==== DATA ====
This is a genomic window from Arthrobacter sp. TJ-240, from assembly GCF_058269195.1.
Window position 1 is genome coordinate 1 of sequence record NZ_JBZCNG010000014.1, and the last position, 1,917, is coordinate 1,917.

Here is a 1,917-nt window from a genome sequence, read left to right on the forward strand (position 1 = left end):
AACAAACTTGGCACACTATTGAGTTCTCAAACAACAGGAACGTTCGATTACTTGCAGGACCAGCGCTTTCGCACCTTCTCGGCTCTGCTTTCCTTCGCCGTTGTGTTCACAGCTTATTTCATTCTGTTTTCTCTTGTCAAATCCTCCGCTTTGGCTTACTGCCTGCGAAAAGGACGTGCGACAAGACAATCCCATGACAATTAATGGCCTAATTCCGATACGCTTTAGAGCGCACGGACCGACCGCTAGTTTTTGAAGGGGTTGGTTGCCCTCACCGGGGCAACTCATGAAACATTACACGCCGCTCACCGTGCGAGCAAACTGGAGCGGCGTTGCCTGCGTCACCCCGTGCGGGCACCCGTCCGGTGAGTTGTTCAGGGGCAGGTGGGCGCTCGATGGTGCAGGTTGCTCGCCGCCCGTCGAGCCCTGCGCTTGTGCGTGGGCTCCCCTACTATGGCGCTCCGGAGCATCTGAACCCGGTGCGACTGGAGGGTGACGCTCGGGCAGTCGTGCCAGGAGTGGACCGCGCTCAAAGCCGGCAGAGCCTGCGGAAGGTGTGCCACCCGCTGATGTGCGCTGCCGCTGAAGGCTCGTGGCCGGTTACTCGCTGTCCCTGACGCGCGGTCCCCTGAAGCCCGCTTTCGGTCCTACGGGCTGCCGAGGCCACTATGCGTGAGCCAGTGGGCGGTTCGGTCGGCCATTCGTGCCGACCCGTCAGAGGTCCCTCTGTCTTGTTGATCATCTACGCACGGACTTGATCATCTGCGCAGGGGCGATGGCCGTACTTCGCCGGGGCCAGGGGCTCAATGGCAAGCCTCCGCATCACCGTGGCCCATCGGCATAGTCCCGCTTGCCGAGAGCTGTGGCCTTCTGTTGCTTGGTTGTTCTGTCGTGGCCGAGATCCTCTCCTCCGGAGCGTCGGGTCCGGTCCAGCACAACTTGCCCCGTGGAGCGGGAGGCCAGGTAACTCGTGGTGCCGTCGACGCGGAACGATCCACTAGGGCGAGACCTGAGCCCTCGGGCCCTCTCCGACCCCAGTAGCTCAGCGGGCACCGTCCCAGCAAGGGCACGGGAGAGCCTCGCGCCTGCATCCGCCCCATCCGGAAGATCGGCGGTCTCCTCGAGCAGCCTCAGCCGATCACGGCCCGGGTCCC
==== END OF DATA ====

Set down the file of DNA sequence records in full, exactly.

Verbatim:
This is a genomic window from Arthrobacter sp. TJ-240, from assembly GCF_058269195.1.
Window position 1 is genome coordinate 1 of sequence record NZ_JBZCNG010000014.1, and the last position, 1,917, is coordinate 1,917.

Here is a 1,917-nt window from a genome sequence, read left to right on the forward strand (position 1 = left end):
AACAAACTTGGCACACTATTGAGTTCTCAAACAACAGGAACGTTCGATTACTTGCAGGACCAGCGCTTTCGCACCTTCTCGGCTCTGCTTTCCTTCGCCGTTGTGTTCACAGCTTATTTCATTCTGTTTTCTCTTGTCAAATCCTCCGCTTTGGCTTACTGCCTGCGAAAAGGACGTGCGACAAGACAATCCCATGACAATTAATGGCCTAATTCCGATACGCTTTAGAGCGCACGGACCGACCGCTAGTTTTTGAAGGGGTTGGTTGCCCTCACCGGGGCAACTCATGAAACATTACACGCCGCTCACCGTGCGAGCAAACTGGAGCGGCGTTGCCTGCGTCACCCCGTGCGGGCACCCGTCCGGTGAGTTGTTCAGGGGCAGGTGGGCGCTCGATGGTGCAGGTTGCTCGCCGCCCGTCGAGCCCTGCGCTTGTGCGTGGGCTCCCCTACTATGGCGCTCCGGAGCATCTGAACCCGGTGCGACTGGAGGGTGACGCTCGGGCAGTCGTGCCAGGAGTGGACCGCGCTCAAAGCCGGCAGAGCCTGCGGAAGGTGTGCCACCCGCTGATGTGCGCTGCCGCTGAAGGCTCGTGGCCGGTTACTCGCTGTCCCTGACGCGCGGTCCCCTGAAGCCCGCTTTCGGTCCTACGGGCTGCCGAGGCCACTATGCGTGAGCCAGTGGGCGGTTCGGTCGGCCATTCGTGCCGACCCGTCAGAGGTCCCTCTGTCTTGTTGATCATCTACGCACGGACTTGATCATCTGCGCAGGGGCGATGGCCGTACTTCGCCGGGGCCAGGGGCTCAATGGCAAGCCTCCGCATCACCGTGGCCCATCGGCATAGTCCCGCTTGCCGAGAGCTGTGGCCTTCTGTTGCTTGGTTGTTCTGTCGTGGCCGAGATCCTCTCCTCCGGAGCGTCGGGTCCGGTCCAGCACAACTTGCCCCGTGGAGCGGGAGGCCAGGTAACTCGTGGTGCCGTCGACGCGGAACGATCCACTAGGGCGAGACCTGAGCCCTCGGGCCCTCTCCGACCCCAGTAGCTCAGCGGGCACCGTCCCAGCAAGGGCACGGGAGAGCCTCGCGCCTGCATCCGCCCCATCCGGAAGATCGGCGGTCTCCTCGAGCAGCCTCAGCCGATCACGGCCCGGGTCCC